California Courier

Laguna Beach Measure Q raising more Objections

The language of the measure is confusing residents as they begin to digest the possible consequences of imposing new city restrictions.

Laguna Beach residents have recently taken to writing letters to news editors, or responding to them, to express their views on Measure Q. The wide array of interpretations, assumptions and statements of what the measure means through “common sense,” demonstrate the need for clarity.

The concern about what Measure Q actually says and the impact it will have on the city, is growing as more residents read the measure in full. The entirety of the bill is given on the City of Laguna Beach “Election and Voter Information” site. The full text of Measure Q on page five of Ballot Measures-Q Section 11 is tedious to read, but “the devil is in the details” as it’s so often said. As residents prepare to vote, and begin to pour through the pages, the measure is finding more objections being voiced.

One of the criticisms is that the language of the bill is misleading. The term “major development” is used to restrict new development, but what does the bill actually define as a “major development”? Here it is: “Major Development Project” means improvements or changes to improvements on a property, including change of use..” and “The proposed ordinance also would establish special requirements for any Major Development Project ..“

The special requirements would apply to existing buildings used for commercial purposes as well as new projects.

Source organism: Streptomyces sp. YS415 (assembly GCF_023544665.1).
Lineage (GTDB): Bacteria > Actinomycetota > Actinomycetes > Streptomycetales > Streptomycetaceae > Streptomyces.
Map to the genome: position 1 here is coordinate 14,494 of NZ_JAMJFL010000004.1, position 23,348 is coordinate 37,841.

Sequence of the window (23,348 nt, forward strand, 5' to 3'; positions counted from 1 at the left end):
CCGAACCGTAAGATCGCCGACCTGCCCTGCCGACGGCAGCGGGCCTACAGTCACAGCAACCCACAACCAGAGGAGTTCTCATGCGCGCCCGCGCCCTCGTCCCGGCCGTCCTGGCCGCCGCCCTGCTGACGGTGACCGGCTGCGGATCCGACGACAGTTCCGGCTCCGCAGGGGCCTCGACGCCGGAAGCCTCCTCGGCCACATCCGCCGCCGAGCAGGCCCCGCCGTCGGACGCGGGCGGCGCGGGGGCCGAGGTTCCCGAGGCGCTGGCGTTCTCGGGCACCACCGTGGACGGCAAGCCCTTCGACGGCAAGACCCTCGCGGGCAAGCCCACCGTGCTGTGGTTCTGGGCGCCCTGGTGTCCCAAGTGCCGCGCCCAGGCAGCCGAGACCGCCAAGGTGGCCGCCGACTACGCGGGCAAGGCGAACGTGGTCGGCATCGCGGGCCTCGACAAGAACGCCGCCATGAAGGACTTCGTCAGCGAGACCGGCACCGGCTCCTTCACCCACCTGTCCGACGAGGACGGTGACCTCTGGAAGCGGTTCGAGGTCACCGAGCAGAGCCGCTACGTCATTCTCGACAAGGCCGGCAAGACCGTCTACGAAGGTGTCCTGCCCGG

Another view expressed was that the battle was one of money versus people. One resident stated that she only needed to look at the influx of developer support and the money pouring in to fight the measure, to know that it was a bill she would support.

Another contributor commented “It’s also a manipulation of the truth to say most donations against Q are from developers. I recommend everyone go to the city clerk’s campaign disclosure page and review the contributions yourselves.”

Complaints about the measure’s regulation of building sizes and heights which are part of the “special requirements,” expressed views that the bill was redundant contrasting with the view that the bill was an extra needed step.

However the most frequent complaint on Measure Q had to do with the electorate and the voting role of residents. Some residents are confused as to whether the electorate meant all the people voting on that day, or all the registered voters of Laguna Beach.

The language of the bill states: “A majority of the “Laguna Beach Electorate” (commonly defined to mean the total number of registered voters) voting “yes” is required to approve a project.”

Clearly 51% of registered voters (not just voters who showed up to vote) are required to allow a project to proceed. This definitely is not what most residents had in mind, and is near impossible for projects to get approved.

If the language of Measure Q can be digested by residents ahead of the fast approaching November 8 election, Laguna Beach could see some major changes regarding city development.

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